Richard Yardumian (1917-1985) was an Armenian-American composer (his parents emigrated to the United States from Armenia ten years before Richard was born) who wrote music that is accessible and lyrical, incorporating Armenian folksong into a sweepingly gestured, Western symphonic style. All three works here are wonderful, from the Violin Concerto which is both contemplative and ecstatically big-boned to the gorgeous Symphony No. 2 "Psalms" which has always impressed me. There are many gloriously explosive movements that recall the masterpiece that is Vaughan William's "A Sea Symphony". So, imho this is really an all around knock-out.
Richard Yardumian was born on April 5th, 1917 in Philadelphia, and this remained his home town until his death in 1985. His musical education was unusual: he learned a considerable amount of classical repertoire by listening when his brother Elijah, who was studying at the Curtis Institute, was practicing the piano at home, and he heard the folksongs of Armenia sung by his parents. But he did not study music in earnest until he was 22, when he began lessons in harmony with William Happich, counterpoint with Alexander Matthews and piano with George Boyle. Although as a composer he was largely self-taught, his musical style was influenced by the exploration of ancient Armenian and regional American composers. By the mid-1940s, Yardumian's music had attracted the attention of such famous conductors as Leopold Stokowski and Eugene Ormandy, who encouraged and supported the young composer's work. The association with Ormandy was particularly fruitful as it led to a close, long-term collaboration between Yardumian and the Philadelphia Orchestra. (In fact, all the works included on this disc were premiered by Ormandy and the Philadelphia Orchestra.)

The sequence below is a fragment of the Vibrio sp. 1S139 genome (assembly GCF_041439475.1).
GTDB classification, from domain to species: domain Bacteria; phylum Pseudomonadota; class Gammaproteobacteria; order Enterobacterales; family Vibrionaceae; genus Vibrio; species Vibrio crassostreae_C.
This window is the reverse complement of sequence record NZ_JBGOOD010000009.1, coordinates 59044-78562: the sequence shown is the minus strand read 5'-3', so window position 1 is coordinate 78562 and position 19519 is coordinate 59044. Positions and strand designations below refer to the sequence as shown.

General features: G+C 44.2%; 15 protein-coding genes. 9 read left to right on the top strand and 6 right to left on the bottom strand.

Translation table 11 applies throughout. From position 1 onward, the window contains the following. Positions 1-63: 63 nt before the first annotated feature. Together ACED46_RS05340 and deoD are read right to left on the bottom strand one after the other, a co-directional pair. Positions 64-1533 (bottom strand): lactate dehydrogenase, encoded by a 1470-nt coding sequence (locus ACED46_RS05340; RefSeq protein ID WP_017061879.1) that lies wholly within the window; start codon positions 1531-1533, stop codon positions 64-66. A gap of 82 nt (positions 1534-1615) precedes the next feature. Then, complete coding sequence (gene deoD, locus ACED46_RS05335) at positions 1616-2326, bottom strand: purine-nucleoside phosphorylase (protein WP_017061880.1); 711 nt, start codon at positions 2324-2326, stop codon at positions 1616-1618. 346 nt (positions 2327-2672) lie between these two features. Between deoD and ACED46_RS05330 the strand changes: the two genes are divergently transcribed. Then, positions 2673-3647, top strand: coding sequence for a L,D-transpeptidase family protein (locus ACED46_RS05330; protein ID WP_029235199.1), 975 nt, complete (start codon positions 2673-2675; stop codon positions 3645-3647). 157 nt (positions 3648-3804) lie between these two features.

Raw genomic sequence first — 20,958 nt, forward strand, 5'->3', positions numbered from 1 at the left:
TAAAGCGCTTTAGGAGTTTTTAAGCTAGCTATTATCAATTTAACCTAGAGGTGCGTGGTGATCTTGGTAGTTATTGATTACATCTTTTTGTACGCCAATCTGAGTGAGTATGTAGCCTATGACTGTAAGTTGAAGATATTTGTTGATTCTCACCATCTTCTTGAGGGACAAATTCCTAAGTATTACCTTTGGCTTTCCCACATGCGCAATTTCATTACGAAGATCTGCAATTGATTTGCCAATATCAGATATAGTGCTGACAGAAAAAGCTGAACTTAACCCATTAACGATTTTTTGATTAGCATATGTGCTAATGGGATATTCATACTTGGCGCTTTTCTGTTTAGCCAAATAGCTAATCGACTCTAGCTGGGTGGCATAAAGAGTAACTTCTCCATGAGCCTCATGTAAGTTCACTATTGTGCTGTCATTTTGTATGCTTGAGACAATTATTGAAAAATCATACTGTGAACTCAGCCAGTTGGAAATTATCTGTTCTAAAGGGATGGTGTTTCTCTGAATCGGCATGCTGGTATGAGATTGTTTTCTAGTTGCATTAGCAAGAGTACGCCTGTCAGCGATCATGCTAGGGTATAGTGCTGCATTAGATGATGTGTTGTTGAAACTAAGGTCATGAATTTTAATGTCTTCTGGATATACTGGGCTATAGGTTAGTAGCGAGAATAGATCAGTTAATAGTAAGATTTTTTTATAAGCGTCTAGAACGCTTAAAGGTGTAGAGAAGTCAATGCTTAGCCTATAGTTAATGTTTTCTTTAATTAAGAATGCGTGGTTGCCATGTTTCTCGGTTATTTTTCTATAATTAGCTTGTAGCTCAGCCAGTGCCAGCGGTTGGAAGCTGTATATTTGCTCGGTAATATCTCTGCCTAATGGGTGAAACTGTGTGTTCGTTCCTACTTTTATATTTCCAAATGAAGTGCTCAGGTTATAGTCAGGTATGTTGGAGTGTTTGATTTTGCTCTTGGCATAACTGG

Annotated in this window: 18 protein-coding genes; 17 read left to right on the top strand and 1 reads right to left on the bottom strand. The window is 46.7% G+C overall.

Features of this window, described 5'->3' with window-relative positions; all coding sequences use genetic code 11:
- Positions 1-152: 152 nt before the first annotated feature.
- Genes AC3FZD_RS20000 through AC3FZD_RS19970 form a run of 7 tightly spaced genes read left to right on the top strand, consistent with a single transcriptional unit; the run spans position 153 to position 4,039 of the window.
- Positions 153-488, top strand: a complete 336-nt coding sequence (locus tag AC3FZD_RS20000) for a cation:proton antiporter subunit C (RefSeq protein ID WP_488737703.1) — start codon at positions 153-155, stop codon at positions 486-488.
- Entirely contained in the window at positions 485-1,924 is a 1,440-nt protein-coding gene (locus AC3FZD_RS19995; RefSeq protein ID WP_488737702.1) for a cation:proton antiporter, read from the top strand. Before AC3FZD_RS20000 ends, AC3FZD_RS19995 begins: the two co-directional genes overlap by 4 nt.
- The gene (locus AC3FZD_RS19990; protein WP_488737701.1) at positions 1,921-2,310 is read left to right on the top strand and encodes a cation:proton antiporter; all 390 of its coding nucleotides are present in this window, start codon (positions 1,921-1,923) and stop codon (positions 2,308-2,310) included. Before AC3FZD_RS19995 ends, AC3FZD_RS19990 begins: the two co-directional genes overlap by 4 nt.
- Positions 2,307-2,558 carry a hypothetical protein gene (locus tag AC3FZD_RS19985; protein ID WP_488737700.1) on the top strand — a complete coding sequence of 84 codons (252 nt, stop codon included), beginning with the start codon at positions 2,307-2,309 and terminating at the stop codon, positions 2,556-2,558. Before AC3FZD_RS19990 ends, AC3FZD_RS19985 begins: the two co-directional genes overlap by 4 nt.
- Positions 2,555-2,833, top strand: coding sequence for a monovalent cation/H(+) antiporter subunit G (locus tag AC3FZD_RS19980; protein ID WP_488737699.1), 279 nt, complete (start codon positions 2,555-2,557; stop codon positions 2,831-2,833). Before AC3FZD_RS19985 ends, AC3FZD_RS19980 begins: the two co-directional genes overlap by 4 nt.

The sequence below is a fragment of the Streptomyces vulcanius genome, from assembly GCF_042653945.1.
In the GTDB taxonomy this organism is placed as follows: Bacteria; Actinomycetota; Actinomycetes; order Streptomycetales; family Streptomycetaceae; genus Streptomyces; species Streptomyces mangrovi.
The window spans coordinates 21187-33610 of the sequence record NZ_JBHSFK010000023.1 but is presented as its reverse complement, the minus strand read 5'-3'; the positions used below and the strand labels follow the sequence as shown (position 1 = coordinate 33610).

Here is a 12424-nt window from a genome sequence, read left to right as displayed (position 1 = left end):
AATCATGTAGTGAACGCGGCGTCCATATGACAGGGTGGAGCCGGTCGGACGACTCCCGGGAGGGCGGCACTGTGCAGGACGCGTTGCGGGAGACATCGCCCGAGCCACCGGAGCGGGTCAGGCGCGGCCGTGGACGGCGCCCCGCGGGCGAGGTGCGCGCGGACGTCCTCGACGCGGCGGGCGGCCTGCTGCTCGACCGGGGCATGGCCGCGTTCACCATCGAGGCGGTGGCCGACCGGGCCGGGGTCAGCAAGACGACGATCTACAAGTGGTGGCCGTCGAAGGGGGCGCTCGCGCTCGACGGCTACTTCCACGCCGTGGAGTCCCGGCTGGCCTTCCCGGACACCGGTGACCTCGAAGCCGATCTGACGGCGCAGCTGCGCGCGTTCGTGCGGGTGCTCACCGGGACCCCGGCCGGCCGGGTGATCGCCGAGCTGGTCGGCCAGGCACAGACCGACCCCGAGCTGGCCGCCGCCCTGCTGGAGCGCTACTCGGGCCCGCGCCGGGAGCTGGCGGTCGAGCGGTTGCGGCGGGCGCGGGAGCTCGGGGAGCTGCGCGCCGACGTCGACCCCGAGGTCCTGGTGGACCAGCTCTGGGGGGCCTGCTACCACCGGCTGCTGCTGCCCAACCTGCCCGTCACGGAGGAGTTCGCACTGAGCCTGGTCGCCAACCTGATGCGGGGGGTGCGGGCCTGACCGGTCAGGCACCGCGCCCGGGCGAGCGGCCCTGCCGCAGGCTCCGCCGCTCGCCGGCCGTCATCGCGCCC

Though Yardumian’s music is identifiably of the twentieth century, it has suffered from being seen as somewhat old-fashioned; even though he developed "a method of composing with twelve tones" which differed from that of Schoenberg in being in general, tonally based. Perhaps the times were "out of step" with his religious preoccupations (not unlike Hovhaness, but to a lesser degree), a factor which, to today's listener, makes the music all the more interesting. Since he had few connections in the major American musical centers of New York, San Francisco and Los Angeles, his music is less well known, even in America, than it deserves. Despite the championship of Ormandy and the great pianist John Ogdon, Yardumian's music has yet to really catch on (other than a few cds his music is documented on vinyl, and there's not really that much on lp either).